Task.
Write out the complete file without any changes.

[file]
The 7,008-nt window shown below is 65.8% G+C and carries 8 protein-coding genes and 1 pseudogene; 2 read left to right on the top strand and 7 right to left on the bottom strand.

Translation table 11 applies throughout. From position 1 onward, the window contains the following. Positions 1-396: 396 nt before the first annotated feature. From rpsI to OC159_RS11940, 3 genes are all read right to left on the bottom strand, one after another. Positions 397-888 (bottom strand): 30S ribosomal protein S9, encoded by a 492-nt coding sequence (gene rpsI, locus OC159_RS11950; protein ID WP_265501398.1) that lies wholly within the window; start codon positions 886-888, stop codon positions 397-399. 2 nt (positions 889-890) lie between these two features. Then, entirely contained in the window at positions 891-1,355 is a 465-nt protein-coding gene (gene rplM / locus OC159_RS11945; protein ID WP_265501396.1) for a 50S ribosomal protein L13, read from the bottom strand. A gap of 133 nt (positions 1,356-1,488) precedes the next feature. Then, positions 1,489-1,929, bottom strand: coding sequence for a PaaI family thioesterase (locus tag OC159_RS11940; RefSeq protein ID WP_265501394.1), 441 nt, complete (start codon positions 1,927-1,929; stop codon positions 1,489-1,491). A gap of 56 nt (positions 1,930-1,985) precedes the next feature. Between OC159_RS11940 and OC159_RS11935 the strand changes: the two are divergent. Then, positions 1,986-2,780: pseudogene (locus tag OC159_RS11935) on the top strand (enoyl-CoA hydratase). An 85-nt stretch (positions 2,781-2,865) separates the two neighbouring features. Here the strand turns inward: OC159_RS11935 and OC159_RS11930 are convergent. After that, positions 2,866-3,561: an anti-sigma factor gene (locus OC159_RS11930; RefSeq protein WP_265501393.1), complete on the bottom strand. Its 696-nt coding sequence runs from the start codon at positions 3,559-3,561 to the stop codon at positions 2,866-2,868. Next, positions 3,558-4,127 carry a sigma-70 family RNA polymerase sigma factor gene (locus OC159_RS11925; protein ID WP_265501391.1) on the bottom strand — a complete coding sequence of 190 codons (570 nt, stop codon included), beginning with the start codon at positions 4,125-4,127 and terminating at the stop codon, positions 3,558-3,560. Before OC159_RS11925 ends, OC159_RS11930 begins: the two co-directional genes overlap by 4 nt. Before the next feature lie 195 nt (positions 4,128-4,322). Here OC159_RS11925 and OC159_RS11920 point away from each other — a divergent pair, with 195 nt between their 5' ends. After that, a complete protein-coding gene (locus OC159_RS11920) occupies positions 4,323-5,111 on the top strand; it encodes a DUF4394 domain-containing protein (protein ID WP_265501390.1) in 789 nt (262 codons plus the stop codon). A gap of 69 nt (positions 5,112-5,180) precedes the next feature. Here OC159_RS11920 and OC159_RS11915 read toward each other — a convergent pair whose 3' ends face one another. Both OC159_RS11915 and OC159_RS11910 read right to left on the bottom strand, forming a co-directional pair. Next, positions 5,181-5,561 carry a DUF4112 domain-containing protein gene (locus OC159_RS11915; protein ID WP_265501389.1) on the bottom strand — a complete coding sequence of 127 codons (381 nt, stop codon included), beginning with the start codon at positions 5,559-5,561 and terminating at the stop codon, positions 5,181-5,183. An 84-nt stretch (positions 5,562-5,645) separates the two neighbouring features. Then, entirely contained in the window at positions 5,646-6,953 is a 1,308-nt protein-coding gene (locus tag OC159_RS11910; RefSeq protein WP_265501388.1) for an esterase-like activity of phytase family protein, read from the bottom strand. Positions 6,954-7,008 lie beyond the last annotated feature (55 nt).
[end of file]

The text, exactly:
The 7,008-nt window shown below is 65.8% G+C and carries 8 protein-coding genes and 1 pseudogene; 2 read left to right on the top strand and 7 right to left on the bottom strand.

Translation table 11 applies throughout. From position 1 onward, the window contains the following. Positions 1-396: 396 nt before the first annotated feature. From rpsI to OC159_RS11940, 3 genes are all read right to left on the bottom strand, one after another. Positions 397-888 (bottom strand): 30S ribosomal protein S9, encoded by a 492-nt coding sequence (gene rpsI, locus OC159_RS11950; protein ID WP_265501398.1) that lies wholly within the window; start codon positions 886-888, stop codon positions 397-399. 2 nt (positions 889-890) lie between these two features. Then, entirely contained in the window at positions 891-1,355 is a 465-nt protein-coding gene (gene rplM / locus OC159_RS11945; protein ID WP_265501396.1) for a 50S ribosomal protein L13, read from the bottom strand. A gap of 133 nt (positions 1,356-1,488) precedes the next feature. Then, positions 1,489-1,929, bottom strand: coding sequence for a PaaI family thioesterase (locus tag OC159_RS11940; RefSeq protein ID WP_265501394.1), 441 nt, complete (start codon positions 1,927-1,929; stop codon positions 1,489-1,491). A gap of 56 nt (positions 1,930-1,985) precedes the next feature. Between OC159_RS11940 and OC159_RS11935 the strand changes: the two are divergent. Then, positions 1,986-2,780: pseudogene (locus tag OC159_RS11935) on the top strand (enoyl-CoA hydratase). An 85-nt stretch (positions 2,781-2,865) separates the two neighbouring features. Here the strand turns inward: OC159_RS11935 and OC159_RS11930 are convergent. After that, positions 2,866-3,561: an anti-sigma factor gene (locus OC159_RS11930; RefSeq protein WP_265501393.1), complete on the bottom strand. Its 696-nt coding sequence runs from the start codon at positions 3,559-3,561 to the stop codon at positions 2,866-2,868. Next, positions 3,558-4,127 carry a sigma-70 family RNA polymerase sigma factor gene (locus OC159_RS11925; protein ID WP_265501391.1) on the bottom strand — a complete coding sequence of 190 codons (570 nt, stop codon included), beginning with the start codon at positions 4,125-4,127 and terminating at the stop codon, positions 3,558-3,560. Before OC159_RS11925 ends, OC159_RS11930 begins: the two co-directional genes overlap by 4 nt. Before the next feature lie 195 nt (positions 4,128-4,322). Here OC159_RS11925 and OC159_RS11920 point away from each other — a divergent pair, with 195 nt between their 5' ends. After that, a complete protein-coding gene (locus OC159_RS11920) occupies positions 4,323-5,111 on the top strand; it encodes a DUF4394 domain-containing protein (protein ID WP_265501390.1) in 789 nt (262 codons plus the stop codon). A gap of 69 nt (positions 5,112-5,180) precedes the next feature. Here OC159_RS11920 and OC159_RS11915 read toward each other — a convergent pair whose 3' ends face one another. Both OC159_RS11915 and OC159_RS11910 read right to left on the bottom strand, forming a co-directional pair. Next, positions 5,181-5,561 carry a DUF4112 domain-containing protein gene (locus OC159_RS11915; protein ID WP_265501389.1) on the bottom strand — a complete coding sequence of 127 codons (381 nt, stop codon included), beginning with the start codon at positions 5,559-5,561 and terminating at the stop codon, positions 5,181-5,183. An 84-nt stretch (positions 5,562-5,645) separates the two neighbouring features. Then, entirely contained in the window at positions 5,646-6,953 is a 1,308-nt protein-coding gene (locus tag OC159_RS11910; RefSeq protein WP_265501388.1) for an esterase-like activity of phytase family protein, read from the bottom strand. Positions 6,954-7,008 lie beyond the last annotated feature (55 nt).